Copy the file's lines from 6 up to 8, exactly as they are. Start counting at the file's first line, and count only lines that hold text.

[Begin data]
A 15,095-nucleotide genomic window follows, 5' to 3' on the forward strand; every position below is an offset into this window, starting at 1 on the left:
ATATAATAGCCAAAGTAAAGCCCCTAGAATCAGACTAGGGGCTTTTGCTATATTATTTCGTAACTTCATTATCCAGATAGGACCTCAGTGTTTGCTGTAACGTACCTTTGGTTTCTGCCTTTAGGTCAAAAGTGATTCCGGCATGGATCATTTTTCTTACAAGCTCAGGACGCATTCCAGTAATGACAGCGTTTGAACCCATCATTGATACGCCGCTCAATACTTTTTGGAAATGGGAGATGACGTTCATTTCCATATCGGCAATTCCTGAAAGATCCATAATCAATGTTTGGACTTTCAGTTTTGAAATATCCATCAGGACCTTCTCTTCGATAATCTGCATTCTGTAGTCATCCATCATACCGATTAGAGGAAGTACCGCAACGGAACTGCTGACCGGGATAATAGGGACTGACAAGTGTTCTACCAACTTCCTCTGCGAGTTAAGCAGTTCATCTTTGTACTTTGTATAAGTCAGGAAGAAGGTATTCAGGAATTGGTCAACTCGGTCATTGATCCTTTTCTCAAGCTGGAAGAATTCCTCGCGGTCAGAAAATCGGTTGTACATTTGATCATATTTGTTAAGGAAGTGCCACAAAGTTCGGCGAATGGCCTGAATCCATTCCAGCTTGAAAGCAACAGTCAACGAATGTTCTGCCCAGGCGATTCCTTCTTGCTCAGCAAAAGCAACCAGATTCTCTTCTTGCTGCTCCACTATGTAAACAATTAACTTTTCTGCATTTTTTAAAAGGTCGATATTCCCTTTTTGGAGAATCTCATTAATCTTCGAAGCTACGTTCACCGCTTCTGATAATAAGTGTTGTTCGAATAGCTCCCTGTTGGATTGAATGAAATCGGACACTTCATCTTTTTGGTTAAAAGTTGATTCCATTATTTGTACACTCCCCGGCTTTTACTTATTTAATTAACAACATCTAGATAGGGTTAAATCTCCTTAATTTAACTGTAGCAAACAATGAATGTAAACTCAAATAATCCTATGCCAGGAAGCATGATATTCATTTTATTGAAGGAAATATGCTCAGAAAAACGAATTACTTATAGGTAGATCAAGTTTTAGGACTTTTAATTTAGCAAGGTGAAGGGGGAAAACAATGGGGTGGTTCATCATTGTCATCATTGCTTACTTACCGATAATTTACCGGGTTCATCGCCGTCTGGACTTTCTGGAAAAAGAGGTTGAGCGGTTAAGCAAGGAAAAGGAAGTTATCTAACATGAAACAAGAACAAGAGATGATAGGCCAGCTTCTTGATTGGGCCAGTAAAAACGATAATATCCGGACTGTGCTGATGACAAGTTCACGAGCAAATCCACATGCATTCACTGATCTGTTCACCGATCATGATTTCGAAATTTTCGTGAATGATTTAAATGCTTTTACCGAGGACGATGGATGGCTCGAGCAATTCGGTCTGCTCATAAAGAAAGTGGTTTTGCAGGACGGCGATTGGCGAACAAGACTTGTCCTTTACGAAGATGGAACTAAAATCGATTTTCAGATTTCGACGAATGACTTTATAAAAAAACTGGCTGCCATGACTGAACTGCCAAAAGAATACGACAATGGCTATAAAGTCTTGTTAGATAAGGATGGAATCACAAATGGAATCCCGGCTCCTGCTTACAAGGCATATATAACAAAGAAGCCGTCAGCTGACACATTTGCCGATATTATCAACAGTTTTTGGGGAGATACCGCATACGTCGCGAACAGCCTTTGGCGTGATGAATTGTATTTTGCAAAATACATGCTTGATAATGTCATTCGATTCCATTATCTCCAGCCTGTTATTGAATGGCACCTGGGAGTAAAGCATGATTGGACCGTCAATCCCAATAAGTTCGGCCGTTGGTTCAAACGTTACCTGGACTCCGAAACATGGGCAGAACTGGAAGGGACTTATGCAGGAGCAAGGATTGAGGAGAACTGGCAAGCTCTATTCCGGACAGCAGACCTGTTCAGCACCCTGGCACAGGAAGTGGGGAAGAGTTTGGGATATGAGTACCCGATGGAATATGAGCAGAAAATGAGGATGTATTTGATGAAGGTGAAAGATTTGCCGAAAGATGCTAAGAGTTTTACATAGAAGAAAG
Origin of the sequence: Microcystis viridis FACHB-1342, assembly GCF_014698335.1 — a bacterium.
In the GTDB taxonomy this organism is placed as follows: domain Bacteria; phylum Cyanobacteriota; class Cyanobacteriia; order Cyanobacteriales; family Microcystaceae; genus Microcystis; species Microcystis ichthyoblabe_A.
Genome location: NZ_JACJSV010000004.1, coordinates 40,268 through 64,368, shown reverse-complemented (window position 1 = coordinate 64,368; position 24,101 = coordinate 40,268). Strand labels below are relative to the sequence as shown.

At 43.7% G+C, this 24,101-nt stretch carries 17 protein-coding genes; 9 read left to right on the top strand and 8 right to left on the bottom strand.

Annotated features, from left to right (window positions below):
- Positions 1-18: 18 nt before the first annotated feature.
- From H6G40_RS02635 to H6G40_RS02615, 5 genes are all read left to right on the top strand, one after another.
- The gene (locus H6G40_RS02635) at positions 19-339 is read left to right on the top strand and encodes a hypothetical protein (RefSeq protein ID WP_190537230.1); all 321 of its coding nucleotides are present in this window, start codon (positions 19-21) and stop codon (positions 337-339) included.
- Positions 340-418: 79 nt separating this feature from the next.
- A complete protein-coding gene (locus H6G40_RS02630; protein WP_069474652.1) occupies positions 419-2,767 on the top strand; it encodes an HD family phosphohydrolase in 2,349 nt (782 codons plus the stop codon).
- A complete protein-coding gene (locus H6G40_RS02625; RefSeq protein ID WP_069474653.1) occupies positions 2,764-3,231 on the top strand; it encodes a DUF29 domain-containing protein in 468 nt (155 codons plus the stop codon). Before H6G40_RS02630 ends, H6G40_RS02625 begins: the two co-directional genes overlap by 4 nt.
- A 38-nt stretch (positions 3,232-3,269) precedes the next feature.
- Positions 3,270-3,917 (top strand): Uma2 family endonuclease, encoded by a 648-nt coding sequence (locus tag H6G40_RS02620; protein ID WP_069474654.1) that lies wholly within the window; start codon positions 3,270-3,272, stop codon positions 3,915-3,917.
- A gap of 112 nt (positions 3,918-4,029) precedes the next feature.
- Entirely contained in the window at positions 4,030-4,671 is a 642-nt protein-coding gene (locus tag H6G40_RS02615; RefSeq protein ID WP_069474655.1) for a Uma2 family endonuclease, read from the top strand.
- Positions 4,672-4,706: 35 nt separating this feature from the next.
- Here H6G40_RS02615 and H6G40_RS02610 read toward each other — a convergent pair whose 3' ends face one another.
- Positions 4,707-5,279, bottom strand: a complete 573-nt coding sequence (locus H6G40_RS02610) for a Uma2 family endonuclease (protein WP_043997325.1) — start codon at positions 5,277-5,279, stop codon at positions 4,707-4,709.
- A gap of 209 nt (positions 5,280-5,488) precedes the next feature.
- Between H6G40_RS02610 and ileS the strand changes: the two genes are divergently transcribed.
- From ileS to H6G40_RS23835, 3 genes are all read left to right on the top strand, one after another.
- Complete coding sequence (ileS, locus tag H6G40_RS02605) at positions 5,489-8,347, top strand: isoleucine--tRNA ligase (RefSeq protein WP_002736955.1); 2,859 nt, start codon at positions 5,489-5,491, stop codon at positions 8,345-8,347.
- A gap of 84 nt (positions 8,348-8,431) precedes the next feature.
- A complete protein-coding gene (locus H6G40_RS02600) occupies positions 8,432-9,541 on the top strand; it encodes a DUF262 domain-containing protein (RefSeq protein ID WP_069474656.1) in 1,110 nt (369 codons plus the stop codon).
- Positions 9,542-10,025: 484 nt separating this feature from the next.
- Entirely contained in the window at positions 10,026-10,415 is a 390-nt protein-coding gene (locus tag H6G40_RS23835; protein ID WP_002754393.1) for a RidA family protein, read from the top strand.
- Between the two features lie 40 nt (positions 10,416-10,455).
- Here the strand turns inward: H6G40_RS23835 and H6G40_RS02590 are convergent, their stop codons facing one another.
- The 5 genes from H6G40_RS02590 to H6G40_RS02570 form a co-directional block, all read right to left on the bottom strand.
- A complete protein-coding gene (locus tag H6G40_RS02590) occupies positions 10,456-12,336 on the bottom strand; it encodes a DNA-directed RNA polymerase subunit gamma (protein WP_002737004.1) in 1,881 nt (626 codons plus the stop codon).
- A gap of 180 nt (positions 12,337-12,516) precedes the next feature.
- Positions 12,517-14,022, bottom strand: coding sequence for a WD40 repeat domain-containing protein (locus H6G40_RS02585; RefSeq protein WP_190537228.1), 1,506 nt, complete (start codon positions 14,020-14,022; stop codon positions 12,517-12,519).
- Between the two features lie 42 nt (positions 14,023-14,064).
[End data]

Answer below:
At 43.7% G+C, this 24,101-nt stretch carries 17 protein-coding genes; 9 read left to right on the top strand and 8 right to left on the bottom strand.

Annotated features, from left to right (window positions below):
- Positions 1-18: 18 nt before the first annotated feature.